The creative ideas of the rishis and priests further proliferated while they were in contact with the Janapada peoples of the Bengal-Delta. They accommodated the local ideas of gods into their fold by creating a series of demigods, superhuman beings, higher and lower gods that would help them get close to Brahma. Furthermore, all the manifestations of Brahm: Brahma, Vishnu and Shiva become reincarnate (avatar) on earth in human form, and they have wives and children as they go for war and peace on earth. Krishna, the hero of the Mahabharata, and Rama, the hero of the Ramayana, are the avatars of Vishnu. In the Ramayana and Mahabharata, we find a series of demigods, super human beings, lower gods and higher gods, all in conflict or cooperation as and when necessary. They have authority on humans and they demand their obedience and surrender. Unless propitiated by sacrifices, the smaller gods do a lot of harm to the helpless worshippers. Towards minimizing their harming propensity arose the elaborate system of sacrifices. Originally sacrifice (yajna) was simply a symbolic gift, but later it assumed enormous institutional complexities to the extent of animal and even human sacrifices. The priests would determine which of the gods demands what from human being, when and how. Priests determine how much have to be sacrificed and in what mode, where and how. No wonder, as an institution, the class of priests emerged as the guiding force of society.

Finally, we reach the legal or perceptive phase of Brahmanism, the chief source of which is the Code of Manu. Myth goes that Manu (son of Brahma), in consultation with other sages, compiled the Code in eighteen books. The Code detailed all manner of duties connected with the worship of God, and all the possible relations that can subsist between human and human, and between human and God. It is on the Code of Manu that the caste-system, the decisive element in the Hindu social thoughts and institutions, have been based. According to Manu, Brahma created distinct orders of men, as he created distinct species of animals and plants, and these orders are Brahmins (priests), Khatriyas (soldiers), Vaishyas (producers) and Sudras (servants). They must maintain separate entity from each other. The social order, according to Manu, would remain as perfect as the degree of perfections that could be maintained with regard to inter-caste separations.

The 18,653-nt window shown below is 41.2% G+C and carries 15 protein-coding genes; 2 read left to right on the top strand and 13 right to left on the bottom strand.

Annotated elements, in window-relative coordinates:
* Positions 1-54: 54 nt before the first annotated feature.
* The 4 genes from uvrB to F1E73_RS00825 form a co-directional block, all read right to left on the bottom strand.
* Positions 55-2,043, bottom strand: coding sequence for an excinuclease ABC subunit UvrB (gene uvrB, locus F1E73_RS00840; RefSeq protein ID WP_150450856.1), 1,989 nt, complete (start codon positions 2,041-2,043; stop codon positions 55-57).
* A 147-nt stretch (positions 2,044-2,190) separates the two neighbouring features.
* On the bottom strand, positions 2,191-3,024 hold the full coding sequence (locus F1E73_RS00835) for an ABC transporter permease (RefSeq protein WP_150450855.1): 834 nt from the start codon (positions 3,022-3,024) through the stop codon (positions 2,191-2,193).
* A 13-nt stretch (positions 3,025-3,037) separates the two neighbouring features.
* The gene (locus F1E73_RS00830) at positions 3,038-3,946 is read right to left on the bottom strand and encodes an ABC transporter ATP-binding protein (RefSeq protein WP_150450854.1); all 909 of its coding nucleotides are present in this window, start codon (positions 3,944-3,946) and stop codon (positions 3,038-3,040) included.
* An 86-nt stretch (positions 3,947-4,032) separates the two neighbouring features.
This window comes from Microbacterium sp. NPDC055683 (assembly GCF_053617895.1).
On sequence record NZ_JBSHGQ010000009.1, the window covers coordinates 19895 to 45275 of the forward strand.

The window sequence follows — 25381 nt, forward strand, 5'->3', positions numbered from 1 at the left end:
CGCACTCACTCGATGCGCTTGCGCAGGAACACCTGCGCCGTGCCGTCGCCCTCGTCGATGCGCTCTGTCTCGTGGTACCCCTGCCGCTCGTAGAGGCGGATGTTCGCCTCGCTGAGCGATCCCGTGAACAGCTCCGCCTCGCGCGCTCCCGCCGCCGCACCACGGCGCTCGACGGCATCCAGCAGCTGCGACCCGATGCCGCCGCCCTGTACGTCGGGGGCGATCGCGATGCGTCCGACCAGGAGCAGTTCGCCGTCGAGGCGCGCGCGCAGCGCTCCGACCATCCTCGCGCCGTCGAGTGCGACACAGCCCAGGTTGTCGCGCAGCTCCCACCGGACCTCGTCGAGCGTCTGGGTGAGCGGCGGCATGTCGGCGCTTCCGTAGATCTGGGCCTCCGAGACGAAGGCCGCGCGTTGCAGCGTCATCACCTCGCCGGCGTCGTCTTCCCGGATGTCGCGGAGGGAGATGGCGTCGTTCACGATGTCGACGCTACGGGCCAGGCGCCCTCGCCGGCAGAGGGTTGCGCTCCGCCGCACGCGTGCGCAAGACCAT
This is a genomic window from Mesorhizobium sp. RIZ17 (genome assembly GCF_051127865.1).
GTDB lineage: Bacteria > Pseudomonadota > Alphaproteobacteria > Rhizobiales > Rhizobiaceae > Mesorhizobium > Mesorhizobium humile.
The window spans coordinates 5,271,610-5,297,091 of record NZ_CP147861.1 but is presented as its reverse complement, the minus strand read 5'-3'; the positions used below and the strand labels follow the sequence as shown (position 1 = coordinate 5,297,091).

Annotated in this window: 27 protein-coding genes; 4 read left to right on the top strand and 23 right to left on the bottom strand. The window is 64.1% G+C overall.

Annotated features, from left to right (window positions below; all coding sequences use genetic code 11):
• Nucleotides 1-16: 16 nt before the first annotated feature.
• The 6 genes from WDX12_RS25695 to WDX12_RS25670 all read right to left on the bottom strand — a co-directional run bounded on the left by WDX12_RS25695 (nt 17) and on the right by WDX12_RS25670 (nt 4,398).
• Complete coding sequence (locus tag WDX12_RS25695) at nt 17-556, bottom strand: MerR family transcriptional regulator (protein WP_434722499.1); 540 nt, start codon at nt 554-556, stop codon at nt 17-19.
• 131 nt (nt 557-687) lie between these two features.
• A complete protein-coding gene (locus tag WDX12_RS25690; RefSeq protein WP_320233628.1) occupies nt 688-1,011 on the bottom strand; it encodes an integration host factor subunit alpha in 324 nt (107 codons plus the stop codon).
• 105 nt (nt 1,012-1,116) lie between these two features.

But soon the original four castes proliferated into hundreds of sub-castes. Manu's Code bestowed upon the Brahmin the privilege to marry a woman from any of the three lower castes. From the offspring of such marriages arose an endless number of castes within castes, each limited to its own occupation, rites and rituals. Under the caste rules none was allowed to transgress the caste limit; and if one did, he lost his caste and became outcaste. All outcastes made a kind of caste again. Social punishment for an outcaste was so severe that none dared to trespass the caste barrier through marriage or change of occupation. As regards human relations in society, the idea of the caste system and its detailed institutionalization stand out as the singular major institution devised for social divisions by the later Vedic sages.

The interpretations of Vedas led to the rise of several philosophical schools (darshanas), most influential of which is the Vedanta school of Shankara (788 ' 820). His major works include the Brahma-Sutra-Bhasya and the Gita Bhaysa (a commentary on the Bhagavad-Gita). He provides a vigorous defense of the mind-body dualism, of the existence of a plurality of minds and mind-neutral physical objects and of monotheism. By analysing shruti (scripture), he relegates dualism, realism and theism to illusion in favour of a monism which holds that only nirguna (quality-less) Brahma exists. Mimansa is another major philosophical school about which the practitioners tried to get definitive knowledge by conceiving pramana or proof. Knowledge is real only when it is both logical and proven (pramana). Alternatively, it is also called the nyaya-school of thought. It seeks to show that birth is the pre-condition of human's suffering, and hence the most basic form of suffering. Most noted philosophical concept after pramana was samkhya, an atheistic philosophy attributed to a legendary figure, Kapila. This philosophy stresses on the fact that emancipation comes from understanding prakriti, renunciation and self-denial.